Bacteria that live in the body, known as the microbiome, influence many diseases. Most research has been done on the “gut” microbiome, or bacteria in the digestive tract. But researchers have long suspected that a “microbiome” exists within breast tissue and plays a role in breast cancer but it has not yet been characterised.
In this study, the research team from Cleveland Clinic in Ohio, USA, found that the bacterial composition of breast tissue of healthy women are different from that of women with breast cancer. The study published in the journal Oncotarget showed that healthy breast tissue contains more of the bacterial species Methylobacterium, a finding which could offer a new perspective in the battle against breast cancer.
The research team took the first step toward understanding the composition of the bacteria in breast cancer by uncovering distinct microbial differences in healthy and cancerous breast tissue.
“To my knowledge, this is the first study to examine both breast tissue and distant sites of the body for bacterial differences in breast cancer. Our hope is to find a biomarker that would help us diagnose breast cancer quickly and easily. In our wildest dreams, we hope we can use microbiomics right before breast cancer forms and then prevent cancer with probiotics or antibiotics.” said co-senior author Charis Eng, Chair of Cleveland Clinic’s Genomic Medicine Institute.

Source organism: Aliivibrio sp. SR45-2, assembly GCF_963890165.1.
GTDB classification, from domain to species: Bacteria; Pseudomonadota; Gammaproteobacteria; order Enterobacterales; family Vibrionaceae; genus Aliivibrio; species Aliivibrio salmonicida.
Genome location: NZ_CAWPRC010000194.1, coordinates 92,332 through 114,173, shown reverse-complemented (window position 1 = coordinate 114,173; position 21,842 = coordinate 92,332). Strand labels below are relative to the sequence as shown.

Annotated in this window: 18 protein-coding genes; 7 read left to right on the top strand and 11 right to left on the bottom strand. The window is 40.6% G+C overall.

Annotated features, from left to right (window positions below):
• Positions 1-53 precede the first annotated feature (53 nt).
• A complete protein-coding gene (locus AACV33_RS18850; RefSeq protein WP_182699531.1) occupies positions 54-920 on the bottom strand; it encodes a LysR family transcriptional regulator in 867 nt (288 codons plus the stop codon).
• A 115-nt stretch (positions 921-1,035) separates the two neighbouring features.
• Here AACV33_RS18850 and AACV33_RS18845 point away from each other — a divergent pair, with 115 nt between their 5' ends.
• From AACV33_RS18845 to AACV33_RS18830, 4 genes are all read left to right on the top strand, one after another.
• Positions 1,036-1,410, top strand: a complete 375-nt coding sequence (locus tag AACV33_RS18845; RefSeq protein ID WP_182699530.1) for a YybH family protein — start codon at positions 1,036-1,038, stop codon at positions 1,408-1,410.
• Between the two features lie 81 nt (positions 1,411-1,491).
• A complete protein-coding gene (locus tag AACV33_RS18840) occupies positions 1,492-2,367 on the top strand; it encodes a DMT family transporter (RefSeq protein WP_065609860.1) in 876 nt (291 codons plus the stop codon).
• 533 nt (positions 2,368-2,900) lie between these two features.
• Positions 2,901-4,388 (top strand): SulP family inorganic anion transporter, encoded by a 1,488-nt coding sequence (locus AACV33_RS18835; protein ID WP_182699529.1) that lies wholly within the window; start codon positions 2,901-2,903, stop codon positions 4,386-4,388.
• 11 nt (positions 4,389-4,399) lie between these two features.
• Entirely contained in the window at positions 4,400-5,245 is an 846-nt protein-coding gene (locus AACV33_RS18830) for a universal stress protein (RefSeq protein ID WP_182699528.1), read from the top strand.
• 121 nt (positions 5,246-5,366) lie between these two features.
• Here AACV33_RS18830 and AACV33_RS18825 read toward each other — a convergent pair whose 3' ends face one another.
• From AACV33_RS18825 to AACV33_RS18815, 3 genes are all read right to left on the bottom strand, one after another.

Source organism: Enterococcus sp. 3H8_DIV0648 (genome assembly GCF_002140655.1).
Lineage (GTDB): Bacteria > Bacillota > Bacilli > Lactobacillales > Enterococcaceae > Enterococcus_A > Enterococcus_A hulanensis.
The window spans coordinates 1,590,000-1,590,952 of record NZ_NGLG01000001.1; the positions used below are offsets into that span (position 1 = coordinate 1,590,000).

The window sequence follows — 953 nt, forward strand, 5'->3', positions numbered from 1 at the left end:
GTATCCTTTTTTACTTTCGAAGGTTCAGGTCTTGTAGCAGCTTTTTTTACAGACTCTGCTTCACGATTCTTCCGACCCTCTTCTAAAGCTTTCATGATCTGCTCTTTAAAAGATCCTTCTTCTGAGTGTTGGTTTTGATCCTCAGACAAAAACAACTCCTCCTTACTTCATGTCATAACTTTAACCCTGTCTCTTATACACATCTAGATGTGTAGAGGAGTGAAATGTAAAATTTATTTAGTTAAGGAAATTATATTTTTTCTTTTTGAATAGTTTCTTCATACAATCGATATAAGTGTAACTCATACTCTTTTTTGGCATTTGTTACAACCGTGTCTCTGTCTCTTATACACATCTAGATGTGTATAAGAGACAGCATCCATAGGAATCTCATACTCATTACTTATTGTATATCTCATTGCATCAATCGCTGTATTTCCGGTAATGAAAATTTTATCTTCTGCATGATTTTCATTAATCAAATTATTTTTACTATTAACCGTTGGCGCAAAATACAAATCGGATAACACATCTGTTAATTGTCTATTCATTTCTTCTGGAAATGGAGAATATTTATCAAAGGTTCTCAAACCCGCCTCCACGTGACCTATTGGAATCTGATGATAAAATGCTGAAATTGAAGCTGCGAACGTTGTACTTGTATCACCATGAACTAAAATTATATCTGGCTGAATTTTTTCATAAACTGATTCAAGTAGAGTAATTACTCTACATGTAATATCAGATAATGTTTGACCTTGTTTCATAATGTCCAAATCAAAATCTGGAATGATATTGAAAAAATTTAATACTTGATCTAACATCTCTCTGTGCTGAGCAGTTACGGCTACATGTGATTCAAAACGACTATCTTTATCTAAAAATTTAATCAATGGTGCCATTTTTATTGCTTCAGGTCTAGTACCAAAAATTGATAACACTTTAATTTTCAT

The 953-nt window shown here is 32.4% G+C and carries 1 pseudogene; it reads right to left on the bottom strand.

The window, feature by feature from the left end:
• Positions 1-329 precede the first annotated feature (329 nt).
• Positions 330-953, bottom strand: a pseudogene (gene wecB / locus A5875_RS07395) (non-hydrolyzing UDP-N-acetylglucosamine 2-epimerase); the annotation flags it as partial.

Co-senior author Stephen Grobymer added:
“If we can target specific pro-cancer bacteria, we may be able to make the environment less hospitable to cancer and enhance existing treatments. Larger studies are needed but this work is a solid first step in better understanding the significant role of bacterial imbalances in breast cancer.”
Lady cancer starts when cells in the breast begin to grow out of control. These cells usually form a tumor that can often be seen on an x-ray or felt as a lump. The tumor is malignant (cancer) if the cells can grow into (invade) surrounding tissues or spread (metastasize) to distant areas of the body. Lady cancer occurs almost entirely in women, but men can get breast cancer, too.
Cells in nearly any part of the body can become cancer and can spread to other areas.
Its Lady Cancer awareness month.